The University of California, reacting to the widespread unpopularity of the logo it recently introduced (right), is giving up.

According to a piece by Jon Brooks at KQED:

In a press release, Daniel Dooley, Senior Vice President for External Relations, says of the UC monogram that has received so much criticism over the past few days:

“(W)hile I believe the design element in question would win wide acceptance over time, it also is important that we listen to and respect what has been a significant negative response by students, alumni and other members of our community. Therefore, I have instructed the communications team to suspend further use of the monogram. For certain applications, this process could require a measure of time to complete. In due course, we will re-evaluate this element of the visual identity system. “

And so UC will return to (or rather maintain) the use of its historic seal (above) for marketing purposes. As Dooley also explains, however, it might be possible to get something useful out of this particular UC fiasco.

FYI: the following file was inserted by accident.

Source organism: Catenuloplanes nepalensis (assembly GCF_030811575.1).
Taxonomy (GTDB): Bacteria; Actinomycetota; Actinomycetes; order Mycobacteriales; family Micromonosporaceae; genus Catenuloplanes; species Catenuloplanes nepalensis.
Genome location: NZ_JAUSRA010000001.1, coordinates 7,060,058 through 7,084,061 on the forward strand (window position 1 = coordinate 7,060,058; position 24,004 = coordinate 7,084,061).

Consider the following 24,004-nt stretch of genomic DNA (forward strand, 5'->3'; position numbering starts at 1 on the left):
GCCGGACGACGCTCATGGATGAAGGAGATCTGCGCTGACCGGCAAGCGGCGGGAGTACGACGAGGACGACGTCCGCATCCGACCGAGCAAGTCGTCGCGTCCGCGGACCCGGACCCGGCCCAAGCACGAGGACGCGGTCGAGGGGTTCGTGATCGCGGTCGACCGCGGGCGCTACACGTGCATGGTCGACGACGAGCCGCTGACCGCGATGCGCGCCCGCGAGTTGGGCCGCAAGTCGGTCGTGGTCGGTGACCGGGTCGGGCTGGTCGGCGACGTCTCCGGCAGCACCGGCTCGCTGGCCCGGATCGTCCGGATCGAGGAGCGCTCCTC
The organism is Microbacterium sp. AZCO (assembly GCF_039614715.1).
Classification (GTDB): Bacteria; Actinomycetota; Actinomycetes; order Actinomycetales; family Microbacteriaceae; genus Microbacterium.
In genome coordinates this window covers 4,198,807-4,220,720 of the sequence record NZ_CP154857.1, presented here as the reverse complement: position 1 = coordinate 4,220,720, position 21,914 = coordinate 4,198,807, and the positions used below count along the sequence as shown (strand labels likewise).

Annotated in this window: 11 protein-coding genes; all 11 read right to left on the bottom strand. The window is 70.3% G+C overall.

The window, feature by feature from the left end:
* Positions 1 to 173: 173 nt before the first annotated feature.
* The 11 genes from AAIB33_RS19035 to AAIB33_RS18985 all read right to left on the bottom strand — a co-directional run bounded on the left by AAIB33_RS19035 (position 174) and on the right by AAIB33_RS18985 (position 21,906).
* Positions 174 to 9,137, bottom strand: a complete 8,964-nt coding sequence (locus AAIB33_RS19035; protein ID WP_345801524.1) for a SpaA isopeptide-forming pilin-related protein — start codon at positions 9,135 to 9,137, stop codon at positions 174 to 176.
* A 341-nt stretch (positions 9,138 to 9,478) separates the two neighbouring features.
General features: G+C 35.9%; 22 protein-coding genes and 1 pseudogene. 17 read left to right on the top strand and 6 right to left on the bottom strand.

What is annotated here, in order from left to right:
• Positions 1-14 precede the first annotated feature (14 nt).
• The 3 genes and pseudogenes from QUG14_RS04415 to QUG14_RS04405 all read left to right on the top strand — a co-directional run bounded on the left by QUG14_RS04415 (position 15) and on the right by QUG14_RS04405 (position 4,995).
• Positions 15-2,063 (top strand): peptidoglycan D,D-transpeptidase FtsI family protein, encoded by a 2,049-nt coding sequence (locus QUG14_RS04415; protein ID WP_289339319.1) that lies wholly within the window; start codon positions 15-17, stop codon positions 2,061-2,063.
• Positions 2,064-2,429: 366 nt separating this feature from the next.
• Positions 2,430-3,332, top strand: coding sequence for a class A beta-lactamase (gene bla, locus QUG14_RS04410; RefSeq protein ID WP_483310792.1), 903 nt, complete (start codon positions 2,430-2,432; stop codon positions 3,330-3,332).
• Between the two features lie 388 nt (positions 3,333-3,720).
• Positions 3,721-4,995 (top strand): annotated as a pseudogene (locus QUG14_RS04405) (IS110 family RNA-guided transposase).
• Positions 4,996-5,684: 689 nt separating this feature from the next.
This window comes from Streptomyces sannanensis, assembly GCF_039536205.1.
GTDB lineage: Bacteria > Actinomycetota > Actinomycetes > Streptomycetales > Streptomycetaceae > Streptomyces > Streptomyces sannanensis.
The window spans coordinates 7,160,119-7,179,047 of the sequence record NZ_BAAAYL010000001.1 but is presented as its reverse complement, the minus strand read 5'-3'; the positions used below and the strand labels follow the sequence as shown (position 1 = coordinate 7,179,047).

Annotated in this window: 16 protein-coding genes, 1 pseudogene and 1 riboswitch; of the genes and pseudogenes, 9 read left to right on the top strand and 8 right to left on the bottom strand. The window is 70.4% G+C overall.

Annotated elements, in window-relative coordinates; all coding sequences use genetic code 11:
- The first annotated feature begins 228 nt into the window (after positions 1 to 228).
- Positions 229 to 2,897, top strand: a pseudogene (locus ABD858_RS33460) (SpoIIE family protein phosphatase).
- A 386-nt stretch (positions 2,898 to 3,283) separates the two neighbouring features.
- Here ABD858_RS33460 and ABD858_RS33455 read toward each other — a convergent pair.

My hope going forward is that the passion exhibited for the traditional seal can be redirected toward a broader advocacy for the University of California. For it is only with robust support from the citizens of this state that the university will be able to serve future generations of Californians as well as it has those of the past.

California’s recent financial problems have led to dramatic declines in state funding for the system, leading to institute tuition hikes and admission of more out of state students, who pay more.

One hopes the concern over the system’s direction, and support for its traditional logo, will result in renewed support for the UC’s traditional role in the state.

We shall see. [Image via]

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Daniel Luzer is the news editor at Governing Magazine and former web editor of the Washington Monthly. Find him on Twitter: @Daniel_Luzer